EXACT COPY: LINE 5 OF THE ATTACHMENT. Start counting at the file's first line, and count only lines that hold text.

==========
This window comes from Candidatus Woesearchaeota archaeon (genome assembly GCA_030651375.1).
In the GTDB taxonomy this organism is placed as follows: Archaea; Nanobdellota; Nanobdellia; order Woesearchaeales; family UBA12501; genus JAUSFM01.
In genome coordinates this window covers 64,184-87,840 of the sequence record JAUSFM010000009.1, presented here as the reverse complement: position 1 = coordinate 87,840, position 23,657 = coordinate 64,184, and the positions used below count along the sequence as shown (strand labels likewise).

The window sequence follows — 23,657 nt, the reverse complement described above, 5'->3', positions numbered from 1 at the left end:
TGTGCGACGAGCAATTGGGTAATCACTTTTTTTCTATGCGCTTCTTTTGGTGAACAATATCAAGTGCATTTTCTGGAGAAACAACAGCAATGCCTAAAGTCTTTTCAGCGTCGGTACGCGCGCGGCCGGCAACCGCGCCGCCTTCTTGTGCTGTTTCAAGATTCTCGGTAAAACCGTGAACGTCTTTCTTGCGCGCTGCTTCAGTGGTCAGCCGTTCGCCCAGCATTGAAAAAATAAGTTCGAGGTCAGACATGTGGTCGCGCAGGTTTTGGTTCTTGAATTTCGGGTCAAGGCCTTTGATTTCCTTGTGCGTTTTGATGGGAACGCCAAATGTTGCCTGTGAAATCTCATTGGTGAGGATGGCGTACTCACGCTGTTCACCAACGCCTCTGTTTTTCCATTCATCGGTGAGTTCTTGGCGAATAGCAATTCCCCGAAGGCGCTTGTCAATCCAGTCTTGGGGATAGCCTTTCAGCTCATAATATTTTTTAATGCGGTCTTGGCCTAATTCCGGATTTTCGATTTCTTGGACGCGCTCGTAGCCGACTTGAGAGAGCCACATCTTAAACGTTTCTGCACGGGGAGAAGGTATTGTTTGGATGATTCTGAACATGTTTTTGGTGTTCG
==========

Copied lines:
TGTGCGACGAGCAATTGGGTAATCACTTTTTTTCTATGCGCTTCTTTTGGTGAACAATATCAAGTGCATTTTCTGGAGAAACAACAGCAATGCCTAAAGTCTTTTCAGCGTCGGTACGCGCGCGGCCGGCAACCGCGCCGCCTTCTTGTGCTGTTTCAAGATTCTCGGTAAAACCGTGAACGTCTTTCTTGCGCGCTGCTTCAGTGGTCAGCCGTTCGCCCAGCATTGAAAAAATAAGTTCGAGGTCAGACATGTGGTCGCGCAGGTTTTGGTTCTTGAATTTCGGGTCAAGGCCTTTGATTTCCTTGTGCGTTTTGATGGGAACGCCAAATGTTGCCTGTGAAATCTCATTGGTGAGGATGGCGTACTCACGCTGTTCACCAACGCCTCTGTTTTTCCATTCATCGGTGAGTTCTTGGCGAATAGCAATTCCCCGAAGGCGCTTGTCAATCCAGTCTTGGGGATAGCCTTTCAGCTCATAATATTTTTTAATGCGGTCTTGGCCTAATTCCGGATTTTCGATTTCTTGGACGCGCTCGTAGCCGACTTGAGAGAGCCACATCTTAAACGTTTCTGCACGGGGAGAAGGTATTGTTTGGATGATTCTGAACATGTTTTTGGTGTTCG